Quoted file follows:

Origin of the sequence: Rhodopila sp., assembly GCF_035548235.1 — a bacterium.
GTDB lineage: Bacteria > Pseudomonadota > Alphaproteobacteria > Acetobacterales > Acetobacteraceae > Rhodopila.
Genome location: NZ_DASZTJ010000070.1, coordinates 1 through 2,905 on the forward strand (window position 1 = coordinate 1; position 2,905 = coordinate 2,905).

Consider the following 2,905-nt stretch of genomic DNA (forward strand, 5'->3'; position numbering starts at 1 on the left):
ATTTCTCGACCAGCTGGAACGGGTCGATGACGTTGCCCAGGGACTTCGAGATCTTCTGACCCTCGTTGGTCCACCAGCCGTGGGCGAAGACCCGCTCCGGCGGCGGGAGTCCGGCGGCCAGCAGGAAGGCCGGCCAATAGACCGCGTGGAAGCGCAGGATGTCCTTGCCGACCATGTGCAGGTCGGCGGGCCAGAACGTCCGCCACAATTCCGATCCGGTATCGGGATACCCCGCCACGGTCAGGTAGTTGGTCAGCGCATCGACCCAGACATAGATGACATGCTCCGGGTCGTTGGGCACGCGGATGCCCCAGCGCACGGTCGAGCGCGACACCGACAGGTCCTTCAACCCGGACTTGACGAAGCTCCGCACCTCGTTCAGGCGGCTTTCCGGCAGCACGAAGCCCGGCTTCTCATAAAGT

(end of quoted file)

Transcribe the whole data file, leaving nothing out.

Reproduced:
Origin of the sequence: Rhodopila sp., assembly GCF_035548235.1 — a bacterium.
GTDB lineage: Bacteria > Pseudomonadota > Alphaproteobacteria > Acetobacterales > Acetobacteraceae > Rhodopila.
Genome location: NZ_DASZTJ010000070.1, coordinates 1 through 2,905 on the forward strand (window position 1 = coordinate 1; position 2,905 = coordinate 2,905).

Consider the following 2,905-nt stretch of genomic DNA (forward strand, 5'->3'; position numbering starts at 1 on the left):
ATTTCTCGACCAGCTGGAACGGGTCGATGACGTTGCCCAGGGACTTCGAGATCTTCTGACCCTCGTTGGTCCACCAGCCGTGGGCGAAGACCCGCTCCGGCGGCGGGAGTCCGGCGGCCAGCAGGAAGGCCGGCCAATAGACCGCGTGGAAGCGCAGGATGTCCTTGCCGACCATGTGCAGGTCGGCGGGCCAGAACGTCCGCCACAATTCCGATCCGGTATCGGGATACCCCGCCACGGTCAGGTAGTTGGTCAGCGCATCGACCCAGACATAGATGACATGCTCCGGGTCGTTGGGCACGCGGATGCCCCAGCGCACGGTCGAGCGCGACACCGACAGGTCCTTCAACCCGGACTTGACGAAGCTCCGCACCTCGTTCAGGCGGCTTTCCGGCAGCACGAAGCCCGGCTTCTCATAAAGT